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I'm not flaming any games nor asking for people to flame them on this thread. I've just got a question that I've been rolling over in my head for a long time now and I was hoping to get some different points of view on the matter.
The question is this...
With MMOs out there setting the standard in gameplay, graphics, pvp, crafting, etc - why do we find today's MMO's not quite up to par with what we experienced in earlier games?
As I bring up games, I just want you to know I am not saying anything bad about any of them, I've loved mostly every game I've ever played. With a few exceptions (but that isn't what this thread is about).
Example 1) Take Star Wars Galaxies and the upcoming The Old Republic. Jump to Lightspeed was incredibly addicting and enjoyable. You had player ships and open space - ships that could be manned by not just -one- person. So it wasn't just playing "Starfox" inside of an MMO (which, imho, is horridly boring).
You'd think with this standard in place, this bar set /years/ ago, Bioware would atleast /meet/ the standard, if not surpass it. Why not? You won't lose anything by it. Rather than another /world/, another aspect of gameplay to try out, they seemed to go an easier route (I am no gaming developer, but it seems that way from my ignorant point of view). Which is, essentially, less in-depth, less immersive. Look at Planetside (another great example of gameplay developed /years/ before upcoming releases) and the way you could walk around and explore a vehicle while someone else was actually piloting it in an open world.
To me, the openess of this would have been /far/ better than the way they do it now and I think a LOT of people would be able to appreciate that. So why not? What do you think? Funding? Laziness? Carelessness? Help a guy who is baffled by this understand!
Example 2) Crafting. Once upon a time, Ultima Online was developed and to say the least, it was ground breaking (a term I don't use very often, if at all. I hate to overuse a word that is, 90% of the time, being misused.) It was -fun-. It was -hard-. But it was also very, very rewarding. (This is subjective, naturally, as some people might have found it incredibly easy.)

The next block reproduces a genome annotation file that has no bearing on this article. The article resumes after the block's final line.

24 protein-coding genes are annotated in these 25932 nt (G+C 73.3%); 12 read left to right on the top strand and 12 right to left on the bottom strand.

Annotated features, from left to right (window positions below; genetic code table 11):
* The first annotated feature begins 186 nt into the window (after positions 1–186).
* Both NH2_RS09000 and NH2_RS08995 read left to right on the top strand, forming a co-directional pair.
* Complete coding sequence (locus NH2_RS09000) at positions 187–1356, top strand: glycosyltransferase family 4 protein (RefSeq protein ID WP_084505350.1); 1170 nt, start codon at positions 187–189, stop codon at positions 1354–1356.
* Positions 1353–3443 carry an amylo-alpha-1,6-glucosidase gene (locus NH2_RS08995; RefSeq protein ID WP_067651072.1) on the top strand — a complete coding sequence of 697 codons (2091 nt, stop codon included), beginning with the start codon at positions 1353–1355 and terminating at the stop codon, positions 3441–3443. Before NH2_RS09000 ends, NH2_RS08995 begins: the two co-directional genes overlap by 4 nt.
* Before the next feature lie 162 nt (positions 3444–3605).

I also have to bring up Star Wars Galaxies under this example. Another standard set that has yet to be matched in games released /years/ later. How can these out-dated games have come up with a way to make crafting not too easy, fun, fulfilling and rewarding and yet every new game out there gives us some white-washed grind fest where they don't even have the common decency to atleast offer us a reach around? (I'd bring up specific games, but you'll find the majority of them have settled into the same method/build that falls dramatically behind simply going questing/raiding for gear/items/etc.)
Example 3) Exploration. This is, by far, my most passionate subject to bring up. I love looking at things in a game. I take as much value and appreciation from an MMO that looks good in the same manner a PvPer or a Raider searches for their big wants in a game.
Take (you'll see me bring up games like Star Wars Galaxies up a lot because, despite the drama that ruined the game post NGE, they still had some major standard-setting qualities) Star Wars Galaxies for example. You can travel -anywhere- on any world. There were no "invisible walls" or 10x10x10 boxes of explorable content in what is "supposed" to be an entire world.
When Star Trek came out (a title that involves almost explicitly exploration), all they offered players of a game that is FOUNDED on the principle of exploration was various re-hashed, arted worlds with invisible walls and a 10x10 box to look around in followed by whatever objective that brought you to that world in the first place.
Take Eve Online and their open space exploration. We haven't seen anything else that meets that standard yet and we have had plenty of "space" games come out since. Not even The Old Republic (or Star Trek, anyone?) comes close to this. My question is...why not? When you make a game, shouldn't you look at what other people did before and /atleast/ meet that standard? Am I, someone completely ueducated on the subject of game development the only one who can see this?
Example 4) Housing/Sandbox. Now, I'm not one of those guys who is completely obsessed with sandbox games and if something offers me themepark, single-tracked stuff, etc, I don't rage over it. However. With that said look at what Star Wars Galaxies did with player housing. You could go to -any- planet and find someplace and build an entire city there. Shops. Economy. The whole nine - all player driven. Why haven't we seen this standard met again in our future releases?
I guess, at the end of the day, I can't help but wonder why, with present day technology and with the much larger market/demand, game developers can't atleast meet these standards - if not exceed them.
I know this is long and I apologize to those who took the time to read it. If you could throw in your two cents and perhaps bring to light information I haven't thought of, I'd greatly appreciate it. If you plan on just turning this into some sort of flame fest, spare me. I'm here to answer a legitimate question, not play to your warped sensibilities. Thanks again!